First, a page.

Saturday, 9 May 2009

You Don't Always Have To Claim Expenses

When I first worked for the Civil Service over twenty years ago I discovered it was cheaper to live at home and commute daily into London. This required me to buy a combined rail and London Transport season ticket: it accounted for over half my post tax income. The season ticket allowed access on all London zones. As part of my official duties I often had to travel from central London down to Croydon and Chessington. Colleagues living in London bought tickets and reclaimed the cost via T&S forms. I never claimed because I used my season ticket. So I was making official journeys at my own expense. And that was when I budgeted £10 per week for incidentals because that was all I could afford. If I could put the public purse first when I was frankly skint then MPs should do the same.


CherryPie said...

Well said, anyone with a conscience would do the same!

There is a motion against first class travel being raised at our conference. It has proved very controversial, so watch this space.

Gallimaufry said...

Thanks, but the old Northcote-Trevelyan Civil Service imbued that mindset seemingly through osmosis. Now outside consultants are paid large sums to lecture about corporate ethos.
I should explain that my London colleagues had London Transport season tickets that omitted the outer zones required to travel to Croydon etc. I also bought a Young Person's Railcard to get discounts on travel to regional offices. That was before HR departments let contracts to travel agents for centralised ticket booking. Regarding the first class travel, it was always regarded as an Officers and Other Ranks sort of perk to keep us in our place. Having sampled a cooked breakfast on a train once I can't say I miss it much. However, that didn't stop me pointing out to an Agency Director the difference between stretch out in comfort first class and self-loading-cargo standard class. Why do only the higher grades need to arrive at meetings not feeling as if they had been posted?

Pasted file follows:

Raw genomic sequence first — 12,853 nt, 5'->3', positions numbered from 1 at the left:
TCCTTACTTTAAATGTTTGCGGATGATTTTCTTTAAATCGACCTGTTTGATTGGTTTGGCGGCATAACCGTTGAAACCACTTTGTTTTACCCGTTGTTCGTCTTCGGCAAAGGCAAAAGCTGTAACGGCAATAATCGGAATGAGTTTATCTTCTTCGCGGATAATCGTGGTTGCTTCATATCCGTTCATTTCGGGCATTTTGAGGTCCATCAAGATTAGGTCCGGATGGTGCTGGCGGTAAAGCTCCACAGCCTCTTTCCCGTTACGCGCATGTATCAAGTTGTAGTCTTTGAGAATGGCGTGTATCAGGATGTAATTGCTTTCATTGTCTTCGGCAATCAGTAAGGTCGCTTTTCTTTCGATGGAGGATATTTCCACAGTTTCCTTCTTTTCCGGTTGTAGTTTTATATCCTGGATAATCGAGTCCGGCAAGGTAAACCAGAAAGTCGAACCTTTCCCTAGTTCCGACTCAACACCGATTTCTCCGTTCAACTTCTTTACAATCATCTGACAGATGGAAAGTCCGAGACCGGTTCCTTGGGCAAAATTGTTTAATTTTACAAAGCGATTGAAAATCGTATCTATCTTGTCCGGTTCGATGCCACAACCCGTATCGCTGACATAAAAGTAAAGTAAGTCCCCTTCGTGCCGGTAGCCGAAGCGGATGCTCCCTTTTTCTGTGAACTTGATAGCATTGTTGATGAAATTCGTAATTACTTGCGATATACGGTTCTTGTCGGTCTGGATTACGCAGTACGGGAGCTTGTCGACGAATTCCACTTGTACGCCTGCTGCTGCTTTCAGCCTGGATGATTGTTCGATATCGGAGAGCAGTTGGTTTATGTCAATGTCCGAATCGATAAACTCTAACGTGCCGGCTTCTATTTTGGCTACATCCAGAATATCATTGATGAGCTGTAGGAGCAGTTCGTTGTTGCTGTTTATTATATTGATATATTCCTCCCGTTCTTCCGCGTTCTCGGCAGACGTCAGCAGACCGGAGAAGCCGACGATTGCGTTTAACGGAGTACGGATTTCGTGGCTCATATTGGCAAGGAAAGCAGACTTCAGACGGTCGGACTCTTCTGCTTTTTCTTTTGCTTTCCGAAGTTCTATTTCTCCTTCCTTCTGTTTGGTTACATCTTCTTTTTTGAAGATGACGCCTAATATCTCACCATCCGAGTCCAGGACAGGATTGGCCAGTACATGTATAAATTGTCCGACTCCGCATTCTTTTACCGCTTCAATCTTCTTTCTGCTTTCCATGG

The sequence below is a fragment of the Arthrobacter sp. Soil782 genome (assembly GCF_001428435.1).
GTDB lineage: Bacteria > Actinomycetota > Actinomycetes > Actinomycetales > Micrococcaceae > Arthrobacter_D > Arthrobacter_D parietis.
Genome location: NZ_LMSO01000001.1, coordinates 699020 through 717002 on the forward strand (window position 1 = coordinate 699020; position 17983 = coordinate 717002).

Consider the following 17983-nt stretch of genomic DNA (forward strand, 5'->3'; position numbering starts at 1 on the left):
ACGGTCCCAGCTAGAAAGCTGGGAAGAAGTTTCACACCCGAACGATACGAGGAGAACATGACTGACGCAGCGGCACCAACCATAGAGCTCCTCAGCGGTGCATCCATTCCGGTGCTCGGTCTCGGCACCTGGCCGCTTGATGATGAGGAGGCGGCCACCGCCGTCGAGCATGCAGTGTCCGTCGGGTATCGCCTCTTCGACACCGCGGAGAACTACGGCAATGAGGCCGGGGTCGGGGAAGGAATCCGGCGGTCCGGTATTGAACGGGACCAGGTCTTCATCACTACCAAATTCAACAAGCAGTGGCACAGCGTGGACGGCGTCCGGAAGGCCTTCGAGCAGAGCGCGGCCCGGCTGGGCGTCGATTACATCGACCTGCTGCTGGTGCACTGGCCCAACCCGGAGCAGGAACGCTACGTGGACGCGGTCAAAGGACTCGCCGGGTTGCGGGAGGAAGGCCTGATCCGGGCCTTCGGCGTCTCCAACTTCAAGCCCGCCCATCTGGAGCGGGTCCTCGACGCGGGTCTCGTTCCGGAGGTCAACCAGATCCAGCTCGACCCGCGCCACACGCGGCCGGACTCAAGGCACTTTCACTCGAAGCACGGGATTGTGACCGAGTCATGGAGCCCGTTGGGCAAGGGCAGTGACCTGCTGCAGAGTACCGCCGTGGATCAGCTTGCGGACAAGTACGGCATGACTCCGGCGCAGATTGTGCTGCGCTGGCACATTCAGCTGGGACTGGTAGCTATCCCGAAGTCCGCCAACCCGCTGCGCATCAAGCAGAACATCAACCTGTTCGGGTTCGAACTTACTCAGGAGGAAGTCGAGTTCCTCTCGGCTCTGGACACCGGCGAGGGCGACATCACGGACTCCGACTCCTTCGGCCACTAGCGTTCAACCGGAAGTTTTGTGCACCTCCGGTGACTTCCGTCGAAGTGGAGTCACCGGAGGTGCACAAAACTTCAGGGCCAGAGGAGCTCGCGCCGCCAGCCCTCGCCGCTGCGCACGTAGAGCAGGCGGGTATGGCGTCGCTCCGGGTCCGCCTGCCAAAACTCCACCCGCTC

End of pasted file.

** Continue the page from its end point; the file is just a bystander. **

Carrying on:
CherryPie said...

Your thoughts are exactly the reason for the motion at the conference.

I can give you an example recently where I was traveling to London (normal class) and a colleague of mine in the same workplace (NEC member) was traveling to London same day, same train (first class).

The argument is first class is needed for the space so they can work on the journey.

Well OK I can understand that, but the person who was traveling first class at great expense said did you book in advance to get the cheapest rate?

I nearly flipped my lid!!!

Gallimaufry said...

Was that a beverage lid bought with your t&s allowance?
Regarding the hypocrite, (btw Prof. Parkinson identified that expenditure of £10 incurs at least as much examination as £100 fifty years ago) my first line manager asked me to arrange accommodation in Edinburgh after a meeting. He lectured me on the importance of value for money at great length. I checked the train timetables and found I could return home to the midlands early next morning - I would then have 4 hours sleep before catching the London train into work. If that was rough for me, my boss wouldn't speak to me for a week as I had "innocently" booked him into a "hotel" that was apperently one star up from a Salvation Army hostel.

Thud said...

Personal responsibility and self restraint are such alien concepts to our leaders that you may as well be speaking martian to them.

Wolfie said...

Well everyone was so keen to get rid of the old elite and have "men of the people" in the top spots and now they have what they wished for, it’s the Orwellian twist I've been expecting for a long time. Last time I spoke to a senior Politian I came away with an overwhelming sense of their misanthropy that this debacle leaves me with no surprise whatsoever.

Thing is, why is this being wheeled out now when its been going on so long? Because an ever larger fraud is being carried out right now under our noses.

Gallimaufry said...

Don't get me started on the EU budget fraud.
Seriously, I thought that people entered public life as a service for our nation, the honour of being elected as an MP being a reward in itself, rather than to take advantage of taking part in a supermarket sweep/house makeover. Caesar's wife was probably acting "within the rules" but, as I was taught, privilege requires adherence to higher standards of probity.